Handcrafted chess pieces found during Auschwitz renovations

New discovery in Auschwitz: prisoners' chess pieces found.

During the renovation of Auschwitz concentration camp, over 30 handcrafted chess pieces were discovered. The pieces were found hidden under the floorboards of the first floor in Block 8, a former prisoner barrack.

Auschwitz was the site of one of the greatest atrocities in history, with over 1.1 million people murdered, including Jews, Romani people, Jehovah’s Witnesses, homosexuals, and disabled individuals, as part of Hitler’s “Final Solution.”

The remarkable find

Elżbieta Cajzer, head of collections at the Auschwitz Museum, stated that the chess set, entirely handmade, is in good condition despite being about 80 years old:

“Many designs appear a bit blurred, but the images of rooks, pawns, bishops, and knights are still easily distinguishable.”

The discovered items, though the set is incomplete, will now undergo conservation treatments.

Cajzer also emphasized the importance for prisoners to quickly hide such items:

“The chess pieces we found are unique because they were made from pre-fabricated cardboard in a relatively primitive way,” she explained. “We believe that the focus was not on aesthetic qualities but on functionality, easy portability, and quick concealment.”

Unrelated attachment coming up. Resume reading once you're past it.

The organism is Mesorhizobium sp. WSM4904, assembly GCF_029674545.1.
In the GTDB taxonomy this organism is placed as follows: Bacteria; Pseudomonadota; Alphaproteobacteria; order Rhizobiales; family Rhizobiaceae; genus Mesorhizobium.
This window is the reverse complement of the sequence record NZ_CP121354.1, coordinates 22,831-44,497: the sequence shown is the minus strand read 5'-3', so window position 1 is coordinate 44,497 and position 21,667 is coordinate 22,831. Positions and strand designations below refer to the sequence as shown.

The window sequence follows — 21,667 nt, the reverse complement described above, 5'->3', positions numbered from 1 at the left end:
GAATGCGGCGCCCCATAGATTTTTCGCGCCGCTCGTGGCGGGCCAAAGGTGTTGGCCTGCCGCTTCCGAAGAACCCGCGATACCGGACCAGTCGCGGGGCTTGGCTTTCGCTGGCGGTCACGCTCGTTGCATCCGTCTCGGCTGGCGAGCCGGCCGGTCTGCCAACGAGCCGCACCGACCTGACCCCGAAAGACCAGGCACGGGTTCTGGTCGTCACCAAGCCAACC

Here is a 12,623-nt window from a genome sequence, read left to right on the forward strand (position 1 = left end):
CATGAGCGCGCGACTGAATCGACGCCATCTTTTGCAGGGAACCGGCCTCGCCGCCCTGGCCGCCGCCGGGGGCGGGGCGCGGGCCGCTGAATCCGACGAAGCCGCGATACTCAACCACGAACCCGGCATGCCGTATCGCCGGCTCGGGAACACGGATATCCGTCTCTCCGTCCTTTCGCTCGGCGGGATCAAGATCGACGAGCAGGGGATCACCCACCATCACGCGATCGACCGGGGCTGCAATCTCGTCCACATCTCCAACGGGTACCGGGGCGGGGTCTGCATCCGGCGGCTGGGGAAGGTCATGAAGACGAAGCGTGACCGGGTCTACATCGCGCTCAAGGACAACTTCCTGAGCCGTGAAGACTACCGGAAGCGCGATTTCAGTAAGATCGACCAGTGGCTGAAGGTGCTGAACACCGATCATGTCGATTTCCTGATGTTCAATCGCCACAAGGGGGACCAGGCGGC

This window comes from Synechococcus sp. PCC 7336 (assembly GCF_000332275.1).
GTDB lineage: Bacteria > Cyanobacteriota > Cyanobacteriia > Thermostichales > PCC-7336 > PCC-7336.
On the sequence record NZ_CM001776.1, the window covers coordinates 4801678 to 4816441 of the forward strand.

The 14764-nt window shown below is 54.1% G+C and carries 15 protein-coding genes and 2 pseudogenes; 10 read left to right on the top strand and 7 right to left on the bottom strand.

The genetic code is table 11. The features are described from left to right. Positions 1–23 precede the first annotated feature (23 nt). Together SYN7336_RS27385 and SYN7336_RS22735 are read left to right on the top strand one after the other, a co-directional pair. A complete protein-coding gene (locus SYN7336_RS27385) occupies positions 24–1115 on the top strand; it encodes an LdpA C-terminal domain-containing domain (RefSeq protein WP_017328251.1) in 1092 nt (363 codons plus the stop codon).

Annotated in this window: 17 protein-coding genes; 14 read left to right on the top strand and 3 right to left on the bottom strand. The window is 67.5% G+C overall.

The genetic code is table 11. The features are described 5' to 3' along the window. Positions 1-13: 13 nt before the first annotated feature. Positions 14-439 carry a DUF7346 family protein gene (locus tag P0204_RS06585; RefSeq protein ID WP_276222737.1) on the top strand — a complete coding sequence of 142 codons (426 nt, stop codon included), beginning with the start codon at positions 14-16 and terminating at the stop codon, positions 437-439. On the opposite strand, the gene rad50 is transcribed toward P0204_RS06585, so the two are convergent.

The historical context of Auschwitz

Auschwitz was established in April 1940 as a detention site for Polish prisoners during Nazi Germany’s invasion of Poland. By the time the camp was liberated in 1945, it had become one of the largest death machines in history, where prisoners were beaten, tortured, and executed for the most trivial reasons.

Chess piece


Life in the camp

Magdalena Urbaniak of the Auschwitz Museum explained that prisoners often spent their free time playing games to escape the harsh reality of the camp:

“Chess and card games were popular pastimes that people could make themselves using pieces of cardboard or wood acquired illegally,” she said, adding, “Prisoners viewed recreational and mental activities as a respite from the camp’s brutal reality. The materials needed for these games were often obtained and made illegally by prisoners. Wood, paper, and occasionally other available materials like breadcrumbs, were used. Some gambling equipment reached prisoners illegally through the luggage confiscated from Jewish victims.”

Testimony from a survivor

One of the survivors, Jan Dziopek, who worked as a storekeeper in Auschwitz’s carpentry shop, often made chess pieces:

“The SS gave me many orders, and although I was reluctant, I had to fulfill them because, under the guise of working for them, I could meet the requests of my colleagues, who paid me with bread or soup rations. My colleagues from the kitchens and various warehouses bought these items from me because they had no trouble obtaining food. I won’t go into detail about how many times and how many lashes I received for this. Since I couldn’t traffic in the warehouse for fear of being discovered, I created a secret hideout in the attic and transferred all the necessary tools from the warehouse. I tinkered there for hours.”

These latest discoveries offer yet more fragments of humanity from the hellish conditions of Auschwitz.


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